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  • Doug Chia

ISS Policy Survey Results for 2019

Updated: Oct 8, 2019

Our friends at ISS just came out with the results of their 2019 annual policy survey. Overall, the survey results were in-line with what I would expect.  There were no big surprises, but here are a few areas I found interesting, as well as some suggestions for ISS to make the survey results more helpful:


  1. It’s interesting to see there were way more non-investor respondents than investor respondents.  In fact, it was more than double.  And, the non-investors that responded were mostly public companies with assets of over $1 billion.  This shows public companies are willing to participate and want to be heard.  When ISS first opened up the survey to companies, many companies were hesitant to respond for fear of retribution in the proxy voting recommendations on their companies.  The large number of non-investor responses (265) this year shows the fear has gone away for the most part. The fact most of the corporate respondents were larger companies makes sense because a lot of the smaller companies don’t get covered by ISS.

  2. Support from both investors and non-investors for board gender diversity was not as strong as I would have expected (or hoped).  This shows that while the issue is getting a lot more public attention from some of the world's largest investors, attitudes in the corporate/investment community as a whole are still slow to change.  To me, this is disappointing. US readers should keep in mind the survey result in this category are global. It would be helpful for ISS to provide a geographic breakdown on board gender diversity questions since we know different jurisdictions handle this issue very differently.

  3. On the issue of how many public company boards any one sitting director should serve on (a.k.a. "over-boarding"), it's no surprise investors leaned towards bright-line limits and non-investors favored flexibility. Here, too, these results aggregate responses from around the world. It would be more helpful to see the results on the over-boarding questions broken down by jurisdiction, since over-boarding is of increasing interest to investors in US companies, especially as the job of the US corporate director continues to get more demanding.

  4. This year's survey took the temperature on investor and non-investor attitudes on oversight, disclosure and mitigation of climate change effects. Future ISS surveys should (and will probably) ask about ESG issues beyond just climate change given the increase in the number of and support for ESG-related shareholder proposals (take a look at The Conference Board’s most recent data) and ISS’ movement into this area.  Based on everything I'm hearing throughout the corporate governance and legal community, ESG is where the future battles are going to be fought.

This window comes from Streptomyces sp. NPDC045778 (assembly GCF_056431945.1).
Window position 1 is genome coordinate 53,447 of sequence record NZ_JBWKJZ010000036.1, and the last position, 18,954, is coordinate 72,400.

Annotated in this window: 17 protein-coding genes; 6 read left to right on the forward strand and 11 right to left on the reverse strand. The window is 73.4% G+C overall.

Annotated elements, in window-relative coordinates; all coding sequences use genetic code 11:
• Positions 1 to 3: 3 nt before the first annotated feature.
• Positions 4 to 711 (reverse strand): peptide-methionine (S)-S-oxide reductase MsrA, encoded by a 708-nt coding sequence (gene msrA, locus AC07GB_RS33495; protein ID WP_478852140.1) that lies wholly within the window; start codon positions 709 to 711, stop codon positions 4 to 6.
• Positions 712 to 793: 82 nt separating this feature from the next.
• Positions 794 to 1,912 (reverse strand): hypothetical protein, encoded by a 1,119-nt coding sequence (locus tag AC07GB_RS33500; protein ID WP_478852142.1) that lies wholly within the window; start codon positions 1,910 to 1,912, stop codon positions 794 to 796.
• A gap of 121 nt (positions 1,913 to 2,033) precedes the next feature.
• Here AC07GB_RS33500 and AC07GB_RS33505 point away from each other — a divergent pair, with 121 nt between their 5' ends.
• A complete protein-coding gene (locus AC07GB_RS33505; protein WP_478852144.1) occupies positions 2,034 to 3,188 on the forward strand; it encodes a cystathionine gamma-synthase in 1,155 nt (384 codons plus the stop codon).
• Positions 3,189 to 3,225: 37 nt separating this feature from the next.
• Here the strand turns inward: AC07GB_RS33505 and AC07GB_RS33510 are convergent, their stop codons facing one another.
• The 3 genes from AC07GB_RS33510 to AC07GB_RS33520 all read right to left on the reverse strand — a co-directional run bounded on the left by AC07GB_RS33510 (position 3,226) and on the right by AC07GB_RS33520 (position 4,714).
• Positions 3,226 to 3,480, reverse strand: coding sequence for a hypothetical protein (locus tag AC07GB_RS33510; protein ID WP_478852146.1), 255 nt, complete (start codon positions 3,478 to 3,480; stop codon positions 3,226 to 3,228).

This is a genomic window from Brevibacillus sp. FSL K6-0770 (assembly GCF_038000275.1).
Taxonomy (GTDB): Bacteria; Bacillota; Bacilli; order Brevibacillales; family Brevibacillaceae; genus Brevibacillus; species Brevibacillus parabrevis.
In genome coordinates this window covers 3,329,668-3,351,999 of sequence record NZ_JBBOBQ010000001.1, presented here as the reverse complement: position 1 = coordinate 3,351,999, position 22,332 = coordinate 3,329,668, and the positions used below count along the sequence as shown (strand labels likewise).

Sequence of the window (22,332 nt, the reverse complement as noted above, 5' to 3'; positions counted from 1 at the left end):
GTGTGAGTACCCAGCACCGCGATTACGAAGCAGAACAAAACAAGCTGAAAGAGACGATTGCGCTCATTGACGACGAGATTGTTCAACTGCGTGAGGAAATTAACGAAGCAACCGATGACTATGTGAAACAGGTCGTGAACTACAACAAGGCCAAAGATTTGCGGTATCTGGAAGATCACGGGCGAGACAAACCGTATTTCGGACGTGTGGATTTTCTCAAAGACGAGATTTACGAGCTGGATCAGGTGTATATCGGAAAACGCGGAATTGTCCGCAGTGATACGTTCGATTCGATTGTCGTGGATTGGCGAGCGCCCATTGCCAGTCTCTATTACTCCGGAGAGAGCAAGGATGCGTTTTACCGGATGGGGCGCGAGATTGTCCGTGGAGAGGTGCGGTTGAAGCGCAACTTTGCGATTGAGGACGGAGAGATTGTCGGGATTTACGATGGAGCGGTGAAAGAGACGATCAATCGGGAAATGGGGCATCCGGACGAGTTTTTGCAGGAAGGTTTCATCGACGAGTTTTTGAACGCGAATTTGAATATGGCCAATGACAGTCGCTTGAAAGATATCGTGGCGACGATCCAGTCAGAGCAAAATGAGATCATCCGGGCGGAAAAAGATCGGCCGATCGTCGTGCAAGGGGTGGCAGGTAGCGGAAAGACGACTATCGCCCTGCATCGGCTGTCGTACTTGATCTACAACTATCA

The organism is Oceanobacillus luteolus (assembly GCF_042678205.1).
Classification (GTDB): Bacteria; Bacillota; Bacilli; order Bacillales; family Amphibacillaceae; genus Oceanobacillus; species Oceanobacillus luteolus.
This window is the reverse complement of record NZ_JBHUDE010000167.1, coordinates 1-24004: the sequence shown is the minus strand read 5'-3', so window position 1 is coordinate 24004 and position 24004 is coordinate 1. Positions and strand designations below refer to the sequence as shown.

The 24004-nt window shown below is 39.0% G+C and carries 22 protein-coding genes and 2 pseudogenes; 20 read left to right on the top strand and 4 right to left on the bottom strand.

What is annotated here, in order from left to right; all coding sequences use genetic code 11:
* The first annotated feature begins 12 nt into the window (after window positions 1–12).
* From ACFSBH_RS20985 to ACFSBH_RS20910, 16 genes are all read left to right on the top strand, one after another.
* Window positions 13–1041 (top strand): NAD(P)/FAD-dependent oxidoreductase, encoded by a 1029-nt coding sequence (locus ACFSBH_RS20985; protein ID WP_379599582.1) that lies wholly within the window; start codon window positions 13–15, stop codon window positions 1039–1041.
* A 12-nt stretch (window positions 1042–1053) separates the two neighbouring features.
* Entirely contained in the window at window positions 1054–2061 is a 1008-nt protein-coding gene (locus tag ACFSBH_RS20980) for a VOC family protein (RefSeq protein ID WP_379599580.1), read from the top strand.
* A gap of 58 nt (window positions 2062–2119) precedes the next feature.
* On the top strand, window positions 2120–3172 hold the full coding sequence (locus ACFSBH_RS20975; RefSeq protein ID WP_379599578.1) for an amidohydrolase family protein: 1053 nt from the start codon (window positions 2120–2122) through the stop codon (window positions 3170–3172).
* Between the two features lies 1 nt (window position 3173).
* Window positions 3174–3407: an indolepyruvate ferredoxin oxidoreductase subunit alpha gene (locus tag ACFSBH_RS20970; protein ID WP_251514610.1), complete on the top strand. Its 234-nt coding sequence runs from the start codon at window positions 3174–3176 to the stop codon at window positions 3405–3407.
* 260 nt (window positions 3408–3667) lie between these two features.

As always, readers need to keep in mind that the investor and non-investor responses will naturally have a gap. The people who are responding on behalf of investors are likely to be proxy voting professionals or portfolio managers who are inclined to expect companies to disclose rather than not. It’s the “More disclosure is always better” mindset.  On the other side, the people who are responding on behalf of corporations are usually in-house lawyers or their advisors who tend to be more conservative on disclosure and work for executives with a “Why should we disclose it if it’s not required?” mindset.  Given those natural biases, it would add another dimension to see the year-over-year results for investors and non-investors separately and analyze the trends in each group's attitudes over time.


Readers also have to keep in mind that the results may not line up with the proxy voting results you've seen on these same issues because the survey counts each investor as one without factoring in how large the investor is. So, if The Vanguard Group responded, each of their responses would have been counted exactly the same as the responses of the Sisters of Charity of Saint Elizabeth. Instead of "one-share, one-vote," these surveys are "one-investor, one-vote." Imagine if proxy voting were counted that way!


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